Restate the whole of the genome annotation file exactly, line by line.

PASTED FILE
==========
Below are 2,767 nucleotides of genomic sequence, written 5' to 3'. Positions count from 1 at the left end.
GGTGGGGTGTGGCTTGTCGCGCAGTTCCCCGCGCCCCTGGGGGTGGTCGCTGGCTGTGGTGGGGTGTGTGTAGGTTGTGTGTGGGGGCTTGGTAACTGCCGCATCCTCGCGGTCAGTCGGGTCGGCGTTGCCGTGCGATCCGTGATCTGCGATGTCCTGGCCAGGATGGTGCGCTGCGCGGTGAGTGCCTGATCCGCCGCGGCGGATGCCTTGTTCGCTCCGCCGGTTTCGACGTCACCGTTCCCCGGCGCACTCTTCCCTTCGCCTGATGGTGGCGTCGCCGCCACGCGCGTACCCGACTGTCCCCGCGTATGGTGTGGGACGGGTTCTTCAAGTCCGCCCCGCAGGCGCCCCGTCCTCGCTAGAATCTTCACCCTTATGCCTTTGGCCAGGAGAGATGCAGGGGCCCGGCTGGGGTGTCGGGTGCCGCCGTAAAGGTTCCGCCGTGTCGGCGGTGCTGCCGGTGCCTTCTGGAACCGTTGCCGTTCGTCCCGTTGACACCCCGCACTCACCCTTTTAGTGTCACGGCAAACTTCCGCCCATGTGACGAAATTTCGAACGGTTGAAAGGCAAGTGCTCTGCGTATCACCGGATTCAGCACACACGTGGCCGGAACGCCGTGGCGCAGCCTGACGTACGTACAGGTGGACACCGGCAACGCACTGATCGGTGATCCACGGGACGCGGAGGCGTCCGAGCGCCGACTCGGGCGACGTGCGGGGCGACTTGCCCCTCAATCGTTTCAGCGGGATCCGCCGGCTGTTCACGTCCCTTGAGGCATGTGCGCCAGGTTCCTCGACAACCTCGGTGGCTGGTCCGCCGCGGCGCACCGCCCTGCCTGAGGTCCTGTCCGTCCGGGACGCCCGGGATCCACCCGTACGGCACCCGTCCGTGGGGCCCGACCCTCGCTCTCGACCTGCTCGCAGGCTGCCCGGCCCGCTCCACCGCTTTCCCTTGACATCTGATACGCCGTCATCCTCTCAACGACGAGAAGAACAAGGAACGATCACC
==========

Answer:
Below are 2,767 nucleotides of genomic sequence, written 5' to 3'. Positions count from 1 at the left end.
GGTGGGGTGTGGCTTGTCGCGCAGTTCCCCGCGCCCCTGGGGGTGGTCGCTGGCTGTGGTGGGGTGTGTGTAGGTTGTGTGTGGGGGCTTGGTAACTGCCGCATCCTCGCGGTCAGTCGGGTCGGCGTTGCCGTGCGATCCGTGATCTGCGATGTCCTGGCCAGGATGGTGCGCTGCGCGGTGAGTGCCTGATCCGCCGCGGCGGATGCCTTGTTCGCTCCGCCGGTTTCGACGTCACCGTTCCCCGGCGCACTCTTCCCTTCGCCTGATGGTGGCGTCGCCGCCACGCGCGTACCCGACTGTCCCCGCGTATGGTGTGGGACGGGTTCTTCAAGTCCGCCCCGCAGGCGCCCCGTCCTCGCTAGAATCTTCACCCTTATGCCTTTGGCCAGGAGAGATGCAGGGGCCCGGCTGGGGTGTCGGGTGCCGCCGTAAAGGTTCCGCCGTGTCGGCGGTGCTGCCGGTGCCTTCTGGAACCGTTGCCGTTCGTCCCGTTGACACCCCGCACTCACCCTTTTAGTGTCACGGCAAACTTCCGCCCATGTGACGAAATTTCGAACGGTTGAAAGGCAAGTGCTCTGCGTATCACCGGATTCAGCACACACGTGGCCGGAACGCCGTGGCGCAGCCTGACGTACGTACAGGTGGACACCGGCAACGCACTGATCGGTGATCCACGGGACGCGGAGGCGTCCGAGCGCCGACTCGGGCGACGTGCGGGGCGACTTGCCCCTCAATCGTTTCAGCGGGATCCGCCGGCTGTTCACGTCCCTTGAGGCATGTGCGCCAGGTTCCTCGACAACCTCGGTGGCTGGTCCGCCGCGGCGCACCGCCCTGCCTGAGGTCCTGTCCGTCCGGGACGCCCGGGATCCACCCGTACGGCACCCGTCCGTGGGGCCCGACCCTCGCTCTCGACCTGCTCGCAGGCTGCCCGGCCCGCTCCACCGCTTTCCCTTGACATCTGATACGCCGTCATCCTCTCAACGACGAGAAGAACAAGGAACGATCACC